(55 minutes) 2010. This film is part of an ongoing investigation which has exposed US military mapping of communally owned indigenous land in the Southern Sierra in the state of Oaxaca, Mexico. The mapping took place under the auspices of the department of geography from Kansas University in Lawrence, Kansas in collaboration with the Foreign Military Studies Office (FMSO) at Fort Leavenworth, in Leavenworth, Kansas. The FMSO senior analyst Lieutenant Colonel Geoffrey B. Demarest declares in several essays and texts that communal ownership of property, leads to crime and insurgency. The film irrefutably exposes an ongoing military strategy to criminalize indigenous land tenure and identity in order to secure political and economic interests in the region.
Among the invited speakers and plenary participants are Jerome Dobson, president of the American Geographical Society, Miguel Aguilar Robledo, geographer from the Universidad Autonoma de San Luis Potosi, Peter Herlihy, from the Department of Geography at Kansas University, and Lieutenant Colonel Geoff Demarest, of the U.S. Army Foreign Military Studies Office. In 2005, the aforementioned individuals and their respective institutions collaborated in the mapping of communally owned indigenous territory in Mexico. The mapping was conducted without informing the local communities that there was military funding behind the project.
By Oscar Valdivieso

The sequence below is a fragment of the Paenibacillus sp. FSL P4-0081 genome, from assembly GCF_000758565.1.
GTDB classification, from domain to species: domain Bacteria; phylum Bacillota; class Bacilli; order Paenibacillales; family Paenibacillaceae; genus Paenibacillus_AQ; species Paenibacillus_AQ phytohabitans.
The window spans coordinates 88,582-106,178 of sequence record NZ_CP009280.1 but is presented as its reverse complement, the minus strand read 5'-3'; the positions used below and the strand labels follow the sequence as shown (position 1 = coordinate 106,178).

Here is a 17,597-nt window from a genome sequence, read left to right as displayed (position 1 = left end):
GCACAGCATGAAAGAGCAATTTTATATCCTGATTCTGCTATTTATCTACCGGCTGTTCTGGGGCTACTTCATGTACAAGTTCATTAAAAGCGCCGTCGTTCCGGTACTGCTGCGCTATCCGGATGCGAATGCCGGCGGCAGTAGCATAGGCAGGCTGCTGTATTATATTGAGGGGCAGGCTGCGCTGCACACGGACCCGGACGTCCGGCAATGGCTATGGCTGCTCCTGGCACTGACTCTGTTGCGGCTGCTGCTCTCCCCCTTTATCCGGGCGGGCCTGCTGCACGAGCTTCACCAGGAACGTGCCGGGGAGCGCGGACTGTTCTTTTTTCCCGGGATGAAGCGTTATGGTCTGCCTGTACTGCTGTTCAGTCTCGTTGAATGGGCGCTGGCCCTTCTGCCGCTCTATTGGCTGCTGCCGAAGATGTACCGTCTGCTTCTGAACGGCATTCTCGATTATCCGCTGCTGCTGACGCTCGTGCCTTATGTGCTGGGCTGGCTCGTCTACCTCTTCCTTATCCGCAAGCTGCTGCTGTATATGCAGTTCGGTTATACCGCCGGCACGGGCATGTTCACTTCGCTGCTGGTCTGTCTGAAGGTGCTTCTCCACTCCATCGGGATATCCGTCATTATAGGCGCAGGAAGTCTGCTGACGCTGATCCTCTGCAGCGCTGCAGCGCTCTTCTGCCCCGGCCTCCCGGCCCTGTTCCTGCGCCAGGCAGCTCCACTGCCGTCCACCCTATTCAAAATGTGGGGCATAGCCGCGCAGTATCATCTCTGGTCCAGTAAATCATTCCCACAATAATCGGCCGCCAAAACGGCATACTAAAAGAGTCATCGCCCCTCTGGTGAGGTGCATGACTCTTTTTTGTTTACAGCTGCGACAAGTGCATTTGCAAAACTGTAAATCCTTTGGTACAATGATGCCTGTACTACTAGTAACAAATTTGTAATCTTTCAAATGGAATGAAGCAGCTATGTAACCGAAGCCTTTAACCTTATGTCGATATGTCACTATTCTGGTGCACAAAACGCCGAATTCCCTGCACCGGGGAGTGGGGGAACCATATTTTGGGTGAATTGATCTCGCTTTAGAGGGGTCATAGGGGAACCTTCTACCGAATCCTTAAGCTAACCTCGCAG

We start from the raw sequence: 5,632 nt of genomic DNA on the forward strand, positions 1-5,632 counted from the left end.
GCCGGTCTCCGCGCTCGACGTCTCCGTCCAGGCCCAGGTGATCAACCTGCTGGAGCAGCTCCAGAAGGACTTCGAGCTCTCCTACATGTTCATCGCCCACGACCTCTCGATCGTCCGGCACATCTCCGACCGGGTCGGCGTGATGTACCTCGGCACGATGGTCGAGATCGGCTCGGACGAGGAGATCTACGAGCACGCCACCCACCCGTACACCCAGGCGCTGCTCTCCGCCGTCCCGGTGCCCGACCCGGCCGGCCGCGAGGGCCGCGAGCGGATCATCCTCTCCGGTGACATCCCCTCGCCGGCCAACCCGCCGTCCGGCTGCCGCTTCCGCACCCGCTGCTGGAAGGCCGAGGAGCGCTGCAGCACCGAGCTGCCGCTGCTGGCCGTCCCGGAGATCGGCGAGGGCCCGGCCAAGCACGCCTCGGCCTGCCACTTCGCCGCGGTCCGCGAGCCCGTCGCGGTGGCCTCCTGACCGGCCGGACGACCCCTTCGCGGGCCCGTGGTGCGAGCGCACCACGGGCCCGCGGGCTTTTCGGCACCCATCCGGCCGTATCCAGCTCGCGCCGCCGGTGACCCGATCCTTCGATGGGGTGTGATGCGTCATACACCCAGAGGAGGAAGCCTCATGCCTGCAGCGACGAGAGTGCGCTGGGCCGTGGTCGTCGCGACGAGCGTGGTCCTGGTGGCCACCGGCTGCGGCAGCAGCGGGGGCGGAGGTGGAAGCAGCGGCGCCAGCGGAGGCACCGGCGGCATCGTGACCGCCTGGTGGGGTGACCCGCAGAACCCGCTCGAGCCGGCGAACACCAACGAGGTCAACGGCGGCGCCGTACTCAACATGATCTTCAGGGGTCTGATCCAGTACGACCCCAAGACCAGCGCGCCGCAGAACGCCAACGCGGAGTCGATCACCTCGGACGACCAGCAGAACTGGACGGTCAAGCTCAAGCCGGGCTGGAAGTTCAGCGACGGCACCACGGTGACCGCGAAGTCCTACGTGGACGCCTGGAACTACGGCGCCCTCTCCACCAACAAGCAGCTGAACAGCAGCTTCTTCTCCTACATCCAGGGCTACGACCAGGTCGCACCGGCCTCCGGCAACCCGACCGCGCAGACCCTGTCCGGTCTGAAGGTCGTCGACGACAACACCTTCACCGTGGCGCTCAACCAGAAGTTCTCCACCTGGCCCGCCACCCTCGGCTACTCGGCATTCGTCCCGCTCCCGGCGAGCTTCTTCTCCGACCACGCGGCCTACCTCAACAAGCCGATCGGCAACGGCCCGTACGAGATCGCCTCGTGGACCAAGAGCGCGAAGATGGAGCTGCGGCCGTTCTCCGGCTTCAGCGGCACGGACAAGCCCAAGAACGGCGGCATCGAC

Wednesday, July 27, 2011
Translated by Scott Campbell
Oaxaca, Mexico.- Several officials from communities in the Sierra Juárez of Oaxaca condemned the geo-piracy carried out by experts from the U.S. army under the cover of supposed scientific research.
They explained that at the end of 2008 the mapped results of an investigation called México Indígena, started two years earlier by a team of geographers from the University of Kansas, were handed over to two Zapotec communities in the Sierra Juárez. What appeared to be a beneficial project for the communities has now left many of the participants with the feeling of being the victims of an act of geo-piracy.
The Demarest Factor: US Military Mapping of Indigenous Communities in Oaxaca, Mexico
This film and workshop presentation discusses a recent investigation into U.S. military mapping of communally owned indigenous land in Oaxaca, Mexico. Kansas University geography professors presented the mapping project to indigenous communities as a participatory research project intended to benefit the community’s ability to manage their resources and territory. The involvement of the U.S. Army’s Foreign Military Studies Office (FMSO) based out of Fort Leavenworth, Kansas and a U.S. Army School of the America’s graduate, Lt. Col. Geoffrey B. Demarest, raised serious suspicions about the true nature of the mapping project known as “The Bowman Expeditions” or “Mexico Indigena”. This film discusses parallels between U.S. political and economic interests within the North American Free Trade Agreement, and a U.S. military strategy to secure those very interests.